Albany man pleads guilty to vicious sword attack

The man who walked into an Albany homeless shelter last August and attacked a shelter worker with a sword entered a guilty plea in court on Friday afternoon.

Randell Mason, 42, accepted a plea deal when he stood before Judge Roger McDonough. He pleaded to attempted second-degree murder. He’s expected to receive 25 years in prison when he’s sentenced on April 7.

[anvplayer video=”5162072″ station=”998132″]

Mason inflicted serious injuries to Jon Romano in a homeless shelter on Sheridan Avenue on Aug. 29.

An Albany County grand jury indicted Mason on charges of attempted first-degree murder, along with second-degree attempted murder, and first-degree assault. The indictment stated that Mason tried to cause Romano’s death and acted “in an especially cruel and wanton manner” in actions intended to “inflict torture.”

Romano was already well known to Capital Region residents. He walked into Columbia High School at age 16 in 2004, and fired a shotgun at students and faculty. He then spent nearly two decades in prison.

However, Romano has since turned his life around. He has been crusading for more resources to address mental health issues.

“Obviously, we want to be proactive in helping people before they ever commit a crime,” Romano said outside the courtroom following Mason’s guilty plea. “We also have to be reactive in helping people once they have committed a crime when they’re in the prison system.”

Romano doesn’t just talk the talk, he also walked the cell block corridors, convicted of bringing a shotgun into Columbia High School back in 2004 and firing at students and staff.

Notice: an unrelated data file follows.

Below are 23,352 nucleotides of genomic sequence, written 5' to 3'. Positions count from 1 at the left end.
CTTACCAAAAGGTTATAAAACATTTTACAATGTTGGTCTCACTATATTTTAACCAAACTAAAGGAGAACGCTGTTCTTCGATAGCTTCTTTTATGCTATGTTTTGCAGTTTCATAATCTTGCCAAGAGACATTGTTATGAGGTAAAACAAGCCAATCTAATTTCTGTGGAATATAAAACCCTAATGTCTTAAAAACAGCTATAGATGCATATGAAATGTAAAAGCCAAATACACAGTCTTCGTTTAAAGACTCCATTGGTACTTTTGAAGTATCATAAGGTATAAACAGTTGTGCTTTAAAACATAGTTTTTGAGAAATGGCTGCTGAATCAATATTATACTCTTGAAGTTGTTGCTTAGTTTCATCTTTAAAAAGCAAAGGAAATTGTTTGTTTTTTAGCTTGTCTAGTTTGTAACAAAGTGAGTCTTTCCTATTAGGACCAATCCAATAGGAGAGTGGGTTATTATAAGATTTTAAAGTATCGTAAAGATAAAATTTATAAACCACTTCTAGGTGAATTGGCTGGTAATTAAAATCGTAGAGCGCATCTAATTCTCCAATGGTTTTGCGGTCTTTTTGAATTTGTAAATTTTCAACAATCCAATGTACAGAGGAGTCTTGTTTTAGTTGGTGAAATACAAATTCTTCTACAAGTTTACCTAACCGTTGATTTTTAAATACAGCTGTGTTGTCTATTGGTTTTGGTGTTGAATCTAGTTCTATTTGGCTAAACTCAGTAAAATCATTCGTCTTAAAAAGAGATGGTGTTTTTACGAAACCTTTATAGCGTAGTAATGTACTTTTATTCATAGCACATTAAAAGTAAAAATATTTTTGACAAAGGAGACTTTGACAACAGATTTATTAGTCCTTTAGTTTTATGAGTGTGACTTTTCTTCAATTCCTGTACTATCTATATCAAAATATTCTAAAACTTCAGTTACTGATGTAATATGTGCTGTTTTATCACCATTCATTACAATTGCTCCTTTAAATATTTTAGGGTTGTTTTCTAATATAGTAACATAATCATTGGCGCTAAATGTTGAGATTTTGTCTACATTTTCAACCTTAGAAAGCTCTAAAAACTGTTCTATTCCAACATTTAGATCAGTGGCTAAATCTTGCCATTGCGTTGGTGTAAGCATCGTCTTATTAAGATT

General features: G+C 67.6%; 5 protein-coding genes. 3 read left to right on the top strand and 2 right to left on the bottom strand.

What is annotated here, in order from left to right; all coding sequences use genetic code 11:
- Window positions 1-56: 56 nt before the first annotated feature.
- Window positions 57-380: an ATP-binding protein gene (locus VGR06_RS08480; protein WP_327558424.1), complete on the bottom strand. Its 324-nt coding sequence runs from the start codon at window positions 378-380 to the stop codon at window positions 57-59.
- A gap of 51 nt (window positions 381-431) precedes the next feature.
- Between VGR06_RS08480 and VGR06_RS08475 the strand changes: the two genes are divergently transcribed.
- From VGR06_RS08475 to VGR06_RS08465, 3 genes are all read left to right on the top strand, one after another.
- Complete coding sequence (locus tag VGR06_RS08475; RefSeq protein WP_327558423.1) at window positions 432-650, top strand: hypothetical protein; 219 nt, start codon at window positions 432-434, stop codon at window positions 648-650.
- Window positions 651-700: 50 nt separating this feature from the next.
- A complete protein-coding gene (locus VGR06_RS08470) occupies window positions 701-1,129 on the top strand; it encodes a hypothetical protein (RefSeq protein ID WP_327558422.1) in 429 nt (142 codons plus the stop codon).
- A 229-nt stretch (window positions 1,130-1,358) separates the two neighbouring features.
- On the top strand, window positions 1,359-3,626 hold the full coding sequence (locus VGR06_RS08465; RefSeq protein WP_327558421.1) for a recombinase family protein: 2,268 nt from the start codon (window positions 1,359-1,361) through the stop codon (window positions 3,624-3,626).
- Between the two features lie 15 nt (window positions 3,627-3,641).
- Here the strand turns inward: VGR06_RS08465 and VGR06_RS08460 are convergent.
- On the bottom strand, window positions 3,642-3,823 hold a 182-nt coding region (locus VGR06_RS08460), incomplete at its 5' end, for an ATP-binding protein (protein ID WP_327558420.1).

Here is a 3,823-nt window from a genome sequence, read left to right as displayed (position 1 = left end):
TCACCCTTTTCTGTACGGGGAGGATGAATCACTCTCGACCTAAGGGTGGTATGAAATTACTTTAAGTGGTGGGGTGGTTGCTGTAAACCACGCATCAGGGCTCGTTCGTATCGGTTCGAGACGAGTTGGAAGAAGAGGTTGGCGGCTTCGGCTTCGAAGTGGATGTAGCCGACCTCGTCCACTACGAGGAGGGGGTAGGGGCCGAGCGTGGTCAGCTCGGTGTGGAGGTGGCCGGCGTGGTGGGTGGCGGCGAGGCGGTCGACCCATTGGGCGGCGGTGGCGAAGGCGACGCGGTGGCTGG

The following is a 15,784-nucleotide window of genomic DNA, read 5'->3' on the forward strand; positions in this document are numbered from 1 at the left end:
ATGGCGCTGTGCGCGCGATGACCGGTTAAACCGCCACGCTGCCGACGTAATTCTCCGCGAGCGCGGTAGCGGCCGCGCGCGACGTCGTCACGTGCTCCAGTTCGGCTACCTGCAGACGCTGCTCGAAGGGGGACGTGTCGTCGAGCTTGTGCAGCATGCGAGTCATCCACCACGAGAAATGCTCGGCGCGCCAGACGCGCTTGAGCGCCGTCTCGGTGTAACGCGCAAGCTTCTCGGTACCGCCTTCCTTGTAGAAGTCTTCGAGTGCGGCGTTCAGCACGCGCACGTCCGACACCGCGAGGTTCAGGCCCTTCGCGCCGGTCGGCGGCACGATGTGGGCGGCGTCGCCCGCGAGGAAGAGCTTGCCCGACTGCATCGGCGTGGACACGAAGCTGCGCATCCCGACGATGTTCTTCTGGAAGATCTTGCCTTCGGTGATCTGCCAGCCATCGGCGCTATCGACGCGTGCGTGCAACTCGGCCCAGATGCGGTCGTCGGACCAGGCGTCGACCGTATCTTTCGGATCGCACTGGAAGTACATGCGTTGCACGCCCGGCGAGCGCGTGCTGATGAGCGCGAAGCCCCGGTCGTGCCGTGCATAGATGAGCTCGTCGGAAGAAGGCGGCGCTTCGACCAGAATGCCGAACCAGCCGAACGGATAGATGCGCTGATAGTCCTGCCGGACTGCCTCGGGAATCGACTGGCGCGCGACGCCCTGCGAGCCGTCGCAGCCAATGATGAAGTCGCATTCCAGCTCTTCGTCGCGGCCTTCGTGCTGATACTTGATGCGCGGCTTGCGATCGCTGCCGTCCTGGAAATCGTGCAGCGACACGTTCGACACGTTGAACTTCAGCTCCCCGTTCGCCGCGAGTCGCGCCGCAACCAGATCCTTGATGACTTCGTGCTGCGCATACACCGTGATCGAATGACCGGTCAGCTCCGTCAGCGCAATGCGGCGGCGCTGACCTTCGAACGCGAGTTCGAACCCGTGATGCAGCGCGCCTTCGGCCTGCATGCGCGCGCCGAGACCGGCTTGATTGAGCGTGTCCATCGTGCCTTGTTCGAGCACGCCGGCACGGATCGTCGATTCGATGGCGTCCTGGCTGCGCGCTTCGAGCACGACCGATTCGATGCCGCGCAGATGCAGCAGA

The redemption from mental health demons he was able to overcome is what he now wishes for his attacker.

“The goal here is not revenge,” Romano asserted. “The goal here is not just lock him away for the rest of his life. The goal here is that he can be punished in a way but also rehabilitated in a way so that he once again has a chance at life.”

The plea arrangement has Mason serving a determinant 25 year prison sentence, which means he’ll be released in 2048.

“He’ll be in his 60s when he comes home and if he does turn his life around, and he is able to be somewhat successful reintegrating into society, yeah, I would be happy with that,” Romano said.

After regaining his mental health status, Romano now wishes himself a continued physical recovery from horrific injuries.

“My legs have progressed quite well,” he said, “I’m in physical therapy. There wasn’t severe nerve damage to my legs so that’s why I’m able to do well, but unfortunately with my hands, the nerves were severed in the attack as well as my ligaments and tendons.”

Romano says he intends to deliver a victim impact statement at Mason’s sentencing, scheduled for April 7.